An average session with the Ocean Heroes involves kids learning how to use a surfboard, catch a wave and eventually surf.

“We’ve got these big boards that the kids learn how to stand up on that we do on the sand,” he said.

“Every kid gets a wetsuit and a life jacket that we bring and they get to have an experience that not everyone gets.”

Sunday’s free event starts at 9am at Ocean Beach and registrations can be made via email at info@oceanheroes.com.au.

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Green light for WAFL game

CENTENNIAL Stadium passed with flying colours when it came under the microscope last week ahead of the West Australian Football League’s clash between Claremont and South Fremantle on April 28.

WAFL Governance and Compliance Manager Luke Sanders spent last Thursday morning inspecting the stadium and its facilities with City of Albany staff and club representatives and said the match would go ahead as scheduled.

He said they spent a lot of time inspecting the turf to check it met WAFL standards.

“We check the hardness of the turf with a Clegg tester to make sure it’s all uniform in firmness,” he said.

“The turf can’t be too hard or too soft since we need to protect the players from injury.

“Albany doesn’t have an issue with the turf being too hard due to its high annual rainfall.

“I’m still waiting for the official test report, but the game will continue regardless.

Mr Sanders said he was impressed with the standard of the facilities.

“The playing surfaces, change rooms, coach boxes, spectator areas and bar facilities are all of a high standard,” he said.

He confirmed the City of Albany had dipped into its own pocket to host the match without WAFL grants for assistance.

“For them to host and cover costs is great for regional football and for the community,” he said.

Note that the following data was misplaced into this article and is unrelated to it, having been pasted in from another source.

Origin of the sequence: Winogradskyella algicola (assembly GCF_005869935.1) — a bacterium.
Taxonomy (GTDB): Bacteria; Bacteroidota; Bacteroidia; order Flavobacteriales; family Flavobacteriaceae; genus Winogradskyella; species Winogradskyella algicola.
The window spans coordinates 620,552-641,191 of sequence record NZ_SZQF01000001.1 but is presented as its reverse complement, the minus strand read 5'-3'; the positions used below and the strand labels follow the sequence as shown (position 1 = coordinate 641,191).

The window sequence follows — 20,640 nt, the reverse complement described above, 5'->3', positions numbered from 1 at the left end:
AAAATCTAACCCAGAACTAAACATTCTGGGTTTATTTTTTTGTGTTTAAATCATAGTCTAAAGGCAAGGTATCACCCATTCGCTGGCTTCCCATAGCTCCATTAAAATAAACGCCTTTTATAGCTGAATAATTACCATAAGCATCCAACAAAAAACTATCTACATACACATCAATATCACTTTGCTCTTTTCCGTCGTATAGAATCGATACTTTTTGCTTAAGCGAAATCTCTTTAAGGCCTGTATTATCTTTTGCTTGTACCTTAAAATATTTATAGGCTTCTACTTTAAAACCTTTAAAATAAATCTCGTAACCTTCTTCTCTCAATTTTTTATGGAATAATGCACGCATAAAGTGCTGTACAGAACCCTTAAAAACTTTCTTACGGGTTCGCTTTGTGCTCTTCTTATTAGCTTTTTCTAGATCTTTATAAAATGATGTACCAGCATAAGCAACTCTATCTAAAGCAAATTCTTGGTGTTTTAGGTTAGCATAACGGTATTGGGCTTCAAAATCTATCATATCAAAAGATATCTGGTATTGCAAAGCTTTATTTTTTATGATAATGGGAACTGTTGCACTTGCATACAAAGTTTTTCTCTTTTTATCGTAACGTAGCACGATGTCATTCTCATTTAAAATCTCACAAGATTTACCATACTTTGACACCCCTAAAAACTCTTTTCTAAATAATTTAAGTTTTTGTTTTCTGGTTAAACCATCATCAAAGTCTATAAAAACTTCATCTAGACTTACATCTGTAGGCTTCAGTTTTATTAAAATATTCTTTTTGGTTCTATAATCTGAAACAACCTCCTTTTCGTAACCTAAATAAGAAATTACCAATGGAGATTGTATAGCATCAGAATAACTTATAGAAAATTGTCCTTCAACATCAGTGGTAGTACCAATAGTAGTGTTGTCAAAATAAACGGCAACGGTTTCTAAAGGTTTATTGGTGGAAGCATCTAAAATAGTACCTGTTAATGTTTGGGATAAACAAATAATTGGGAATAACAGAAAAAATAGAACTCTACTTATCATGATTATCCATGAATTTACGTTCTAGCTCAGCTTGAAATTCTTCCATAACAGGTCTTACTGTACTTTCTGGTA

The April 28 encounter between the Tigers and Bulldogs will only feature the league sides, but Claremont club members will be in Albany in the days leading up to the match to conduct a football masterclass.

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Railways semi-favourites

RAILWAYS will head into Saturday’s Albany Cricket Association A-grade semi-final clash with Manypeaks as clear favourites following a dominating display with the ball on the weekend that saw them roll North County for just 83 runs.

The Tigers’ win brought a premature end to North County’s season, as the Bulldogs’ hopes of progressing into the finals hinged on defeating Railways and Denmark beating Collingwood Park.

In Saturday’s match, North County needed the recent form of veteran Craig Tonkin to continue if they were to pose a threat, but when he was dismissed for two runs and Michael Ferreira for six from the bowling of Mitchell Thomson, County’s heads were in their hands.

Fortunately, there were two more Ferreiras to offer resistance, with Matthew combining with his father Neil to rebuild the innings.

The pair took the total to 2-64, before Railways skipper Zane Marwick took control with the ball and started a collapse that saw County lose eight wickets for 18 runs.

Marwick claimed three wickets to get his eye in before the finals, but fell short with the bat when he was bowled for just seven as the Tigers began their brief chase of County’s 83-run total.

The Tigers are persisting with Tim Edmunds at the top of the order with his ability to slowly wear the shine off the new ball.

He fell just short of double figures, contributing nine runs before Nathan Crudeli and Matt Walters got the job done.

The pair each played patiently to see out the run chase, but punished anything that was off target from North County’s bowlers.

Crudeli brought up the winning runs on his way to 39 not out, while Walters looked solid, notching up 21 not out.

Manypeaks will no doubt be quick to shrug off their last-ball loss to Mount Barker on the weekend and refocus on a plan to conquer Railways’ batting depth and bowling attack.